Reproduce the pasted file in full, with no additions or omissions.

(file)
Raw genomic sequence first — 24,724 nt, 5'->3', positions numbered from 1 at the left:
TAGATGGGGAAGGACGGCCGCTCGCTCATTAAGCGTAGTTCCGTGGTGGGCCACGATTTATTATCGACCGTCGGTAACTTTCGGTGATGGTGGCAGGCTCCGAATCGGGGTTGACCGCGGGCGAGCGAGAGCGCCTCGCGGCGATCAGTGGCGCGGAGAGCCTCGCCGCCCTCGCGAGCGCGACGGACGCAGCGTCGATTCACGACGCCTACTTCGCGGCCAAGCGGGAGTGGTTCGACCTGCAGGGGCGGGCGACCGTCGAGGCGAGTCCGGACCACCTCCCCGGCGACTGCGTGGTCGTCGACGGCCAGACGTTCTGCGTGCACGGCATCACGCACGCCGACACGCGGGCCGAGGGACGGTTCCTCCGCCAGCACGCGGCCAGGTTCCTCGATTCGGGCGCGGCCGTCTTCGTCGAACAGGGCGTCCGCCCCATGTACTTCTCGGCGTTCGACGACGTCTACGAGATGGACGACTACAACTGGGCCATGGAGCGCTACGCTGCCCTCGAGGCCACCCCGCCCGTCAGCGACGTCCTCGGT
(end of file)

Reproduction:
Raw genomic sequence first — 24,724 nt, 5'->3', positions numbered from 1 at the left:
TAGATGGGGAAGGACGGCCGCTCGCTCATTAAGCGTAGTTCCGTGGTGGGCCACGATTTATTATCGACCGTCGGTAACTTTCGGTGATGGTGGCAGGCTCCGAATCGGGGTTGACCGCGGGCGAGCGAGAGCGCCTCGCGGCGATCAGTGGCGCGGAGAGCCTCGCCGCCCTCGCGAGCGCGACGGACGCAGCGTCGATTCACGACGCCTACTTCGCGGCCAAGCGGGAGTGGTTCGACCTGCAGGGGCGGGCGACCGTCGAGGCGAGTCCGGACCACCTCCCCGGCGACTGCGTGGTCGTCGACGGCCAGACGTTCTGCGTGCACGGCATCACGCACGCCGACACGCGGGCCGAGGGACGGTTCCTCCGCCAGCACGCGGCCAGGTTCCTCGATTCGGGCGCGGCCGTCTTCGTCGAACAGGGCGTCCGCCCCATGTACTTCTCGGCGTTCGACGACGTCTACGAGATGGACGACTACAACTGGGCCATGGAGCGCTACGCTGCCCTCGAGGCCACCCCGCCCGTCAGCGACGTCCTCGGT